There was controversy wherever you looked during London Russian Week in late November. And I'm not just talking about the blink-and-you've-missed-it timespan allotted to Theodora Clarke's Boris Chetkov show at the Westbury Hotel which inaugurated proceedings on the Friday night.
Kicking off Russian Week, more literally, was the Superpower Challenge on Saturday November 23, pitting Russia against the USA.
'Superpower' is stretching it: USA ranks 18th in the world, Russia 19th. The Eagles were fitter and more inventive, running in two late tries to win 28-7. The Bears salvaged pride when Andrei Garbuzov, the 'Krasnoyarsk Cruncher,' devoured a deviant up-and-under and superpowered over the line.
There was no controversy about the match itself, but about how to access it. Rugby diehards back home in Kentucky (and Krasnoyarsk) were furious to be denied their usual webstream to follow their heroes online because the International Rugby Board -- which dictates who plays whom, where -- had refused to pay for one. The soundless video posted on YouTube after the game ended appeased no one.
The soundtrack was, though, turned up full-blast at Christie's/Sotheby's pre-sale parties where, for once, megawatt chitchat was not about the best Vodka Cocktail (Christie's Violet & Cream concoction) but why Sotheby's two star works had been sold before the auction.
Auction houses have been behaving like dealers for years and such activity -- coyly described as 'private treaty sales' -- now accounts for 18 percent of their annual turnover. Sotheby's, for instance, sold the Forbes Fabergé eggs to Viktor Vexelberg in 2004, and the Rostropovich Collection to Alisher Usmanov in 2007, before their scheduled auctions could take place.
This prestigious track record offered scant consolation to those planning to bid on Konchalovsky's huge Family Portrait or Robert Falk's Man In A Bowler Hat. To add insult to injury, the works mockingly enjoyed pride of place at Sotheby's party, with the Konchalovsky proclaimed sold for £4.7m -- only just above its £4.5m top-estimate -- and the Falk for an "exceptional pre-sale offer well in excess of" its £2.5-3.5m estimate.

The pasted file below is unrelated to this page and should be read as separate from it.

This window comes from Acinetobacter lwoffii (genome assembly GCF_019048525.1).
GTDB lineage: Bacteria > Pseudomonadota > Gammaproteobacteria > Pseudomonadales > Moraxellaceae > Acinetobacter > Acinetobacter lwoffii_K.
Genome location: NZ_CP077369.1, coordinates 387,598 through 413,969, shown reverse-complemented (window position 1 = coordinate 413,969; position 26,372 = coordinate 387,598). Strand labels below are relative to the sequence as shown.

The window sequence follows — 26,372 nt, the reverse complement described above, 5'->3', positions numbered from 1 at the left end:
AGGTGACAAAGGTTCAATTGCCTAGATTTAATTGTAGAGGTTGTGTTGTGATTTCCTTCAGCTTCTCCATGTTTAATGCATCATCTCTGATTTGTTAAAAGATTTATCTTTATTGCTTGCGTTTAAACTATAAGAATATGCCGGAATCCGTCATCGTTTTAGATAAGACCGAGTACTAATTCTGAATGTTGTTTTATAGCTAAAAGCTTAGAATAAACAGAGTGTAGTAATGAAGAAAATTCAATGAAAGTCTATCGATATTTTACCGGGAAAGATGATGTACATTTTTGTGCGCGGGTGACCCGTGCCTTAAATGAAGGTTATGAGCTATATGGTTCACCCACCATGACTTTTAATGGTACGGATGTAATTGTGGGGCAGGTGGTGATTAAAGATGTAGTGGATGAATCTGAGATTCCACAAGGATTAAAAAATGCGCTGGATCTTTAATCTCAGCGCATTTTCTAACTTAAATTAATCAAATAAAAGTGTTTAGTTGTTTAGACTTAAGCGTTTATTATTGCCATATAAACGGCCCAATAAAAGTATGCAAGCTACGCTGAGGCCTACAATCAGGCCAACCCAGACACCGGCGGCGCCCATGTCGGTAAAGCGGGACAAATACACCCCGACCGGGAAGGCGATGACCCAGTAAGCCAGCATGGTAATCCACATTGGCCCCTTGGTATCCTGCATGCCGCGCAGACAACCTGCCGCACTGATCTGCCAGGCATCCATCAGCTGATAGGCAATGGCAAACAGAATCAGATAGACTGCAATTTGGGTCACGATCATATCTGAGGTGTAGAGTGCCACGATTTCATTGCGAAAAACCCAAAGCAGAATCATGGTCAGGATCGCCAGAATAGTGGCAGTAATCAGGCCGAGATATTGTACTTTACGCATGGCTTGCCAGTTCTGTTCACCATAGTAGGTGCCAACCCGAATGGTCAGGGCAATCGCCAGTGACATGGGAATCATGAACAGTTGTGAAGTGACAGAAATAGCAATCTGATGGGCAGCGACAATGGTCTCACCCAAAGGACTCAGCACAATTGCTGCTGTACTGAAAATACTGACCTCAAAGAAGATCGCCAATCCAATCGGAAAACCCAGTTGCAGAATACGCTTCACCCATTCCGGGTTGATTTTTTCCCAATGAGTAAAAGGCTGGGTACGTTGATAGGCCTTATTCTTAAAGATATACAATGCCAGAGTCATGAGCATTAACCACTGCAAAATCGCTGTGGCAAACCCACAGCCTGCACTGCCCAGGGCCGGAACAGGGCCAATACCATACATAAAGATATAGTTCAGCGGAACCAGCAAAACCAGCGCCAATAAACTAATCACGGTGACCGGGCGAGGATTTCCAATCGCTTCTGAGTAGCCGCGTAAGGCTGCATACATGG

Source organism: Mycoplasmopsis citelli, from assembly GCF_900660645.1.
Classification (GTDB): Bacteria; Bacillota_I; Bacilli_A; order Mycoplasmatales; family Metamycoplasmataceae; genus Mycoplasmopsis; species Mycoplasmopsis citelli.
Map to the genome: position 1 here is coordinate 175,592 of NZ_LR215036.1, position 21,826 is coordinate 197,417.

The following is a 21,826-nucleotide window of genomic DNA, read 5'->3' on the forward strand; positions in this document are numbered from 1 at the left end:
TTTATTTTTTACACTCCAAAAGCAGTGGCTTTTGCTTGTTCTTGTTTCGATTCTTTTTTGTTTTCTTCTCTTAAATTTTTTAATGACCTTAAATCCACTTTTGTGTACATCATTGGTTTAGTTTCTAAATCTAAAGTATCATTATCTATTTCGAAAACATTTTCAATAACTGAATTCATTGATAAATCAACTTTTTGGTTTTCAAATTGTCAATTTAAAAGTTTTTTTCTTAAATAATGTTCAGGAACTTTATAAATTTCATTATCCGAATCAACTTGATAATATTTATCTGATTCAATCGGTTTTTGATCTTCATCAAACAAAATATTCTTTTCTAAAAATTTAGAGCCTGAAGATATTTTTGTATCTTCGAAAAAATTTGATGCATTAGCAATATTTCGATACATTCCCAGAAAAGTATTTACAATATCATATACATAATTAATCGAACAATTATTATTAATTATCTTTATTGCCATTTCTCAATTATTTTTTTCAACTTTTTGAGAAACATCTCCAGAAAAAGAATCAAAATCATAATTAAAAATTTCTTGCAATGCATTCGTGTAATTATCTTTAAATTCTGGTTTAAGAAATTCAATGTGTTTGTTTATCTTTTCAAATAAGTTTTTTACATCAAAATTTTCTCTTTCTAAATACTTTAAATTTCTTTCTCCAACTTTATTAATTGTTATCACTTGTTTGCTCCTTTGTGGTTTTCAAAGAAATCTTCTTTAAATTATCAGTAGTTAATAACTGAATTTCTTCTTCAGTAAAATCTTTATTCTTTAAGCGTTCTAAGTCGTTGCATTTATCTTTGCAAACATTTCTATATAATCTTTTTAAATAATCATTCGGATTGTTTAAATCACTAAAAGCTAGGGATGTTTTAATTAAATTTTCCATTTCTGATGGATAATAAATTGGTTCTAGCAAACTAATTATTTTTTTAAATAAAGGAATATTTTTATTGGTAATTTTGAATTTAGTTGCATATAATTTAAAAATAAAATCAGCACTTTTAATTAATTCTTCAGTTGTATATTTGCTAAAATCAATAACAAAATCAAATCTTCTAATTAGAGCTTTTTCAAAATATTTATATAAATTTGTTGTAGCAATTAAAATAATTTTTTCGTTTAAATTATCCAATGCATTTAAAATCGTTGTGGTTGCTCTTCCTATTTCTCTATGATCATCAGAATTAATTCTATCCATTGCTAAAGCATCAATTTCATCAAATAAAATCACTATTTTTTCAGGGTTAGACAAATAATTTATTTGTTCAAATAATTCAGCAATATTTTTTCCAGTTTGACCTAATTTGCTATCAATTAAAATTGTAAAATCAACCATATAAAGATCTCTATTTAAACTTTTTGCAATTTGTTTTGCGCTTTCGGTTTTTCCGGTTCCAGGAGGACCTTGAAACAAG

Does this mean that Sotheby's auction catalogues should henceforth by regarded as invitations to bid before the sale? With a decent chance of success if your bid is over estimate?
The art world was furious at this display of corporate offhandedness, and alive with rumor as to who had the clout to cajole Sotheby's into offloading the Konchalovsky for less than what it might have made in the saleroom. Pyotr Aven was the name most commonly cited; and that of Moshe Kantor, founder of the Museum of Avant-Garde Mastery (MAGMA), for the Falk (two works by Falk feature in the MAGMA show at the Pushkin Museum in Moscow through February 16). By way of consolation, sort of, two other Falk portraits surfaced during Russian Week: Lady in Lilac (his wife Elizaveta Potechina) fetched £1.2m at Bonhams; and Maria Shabshai £313,900 at MacDougall's.
Sotheby's strove to assuage client ire by parading a fur-hatted bevy of 6-foot beauties in front of two 1833 St Petersburg porcelain vases -- ensuring, perhaps, that they later sold for £2.21m. A few yards away was the more intellectual attraction of James Butterwick, regaling passers-by with talk of his burgeoning collection of Bogomazovs, his intrepid trips to Almaty to chew artistic cud with the Kazak business elite, and the table-topping exploits of his (and Alisher Usmanov's) beloved Arsenal. To say that Butterwick drowned out the techno music purveyed by Sotheby's DJs might be pushing it, but he was marginally less repetitive.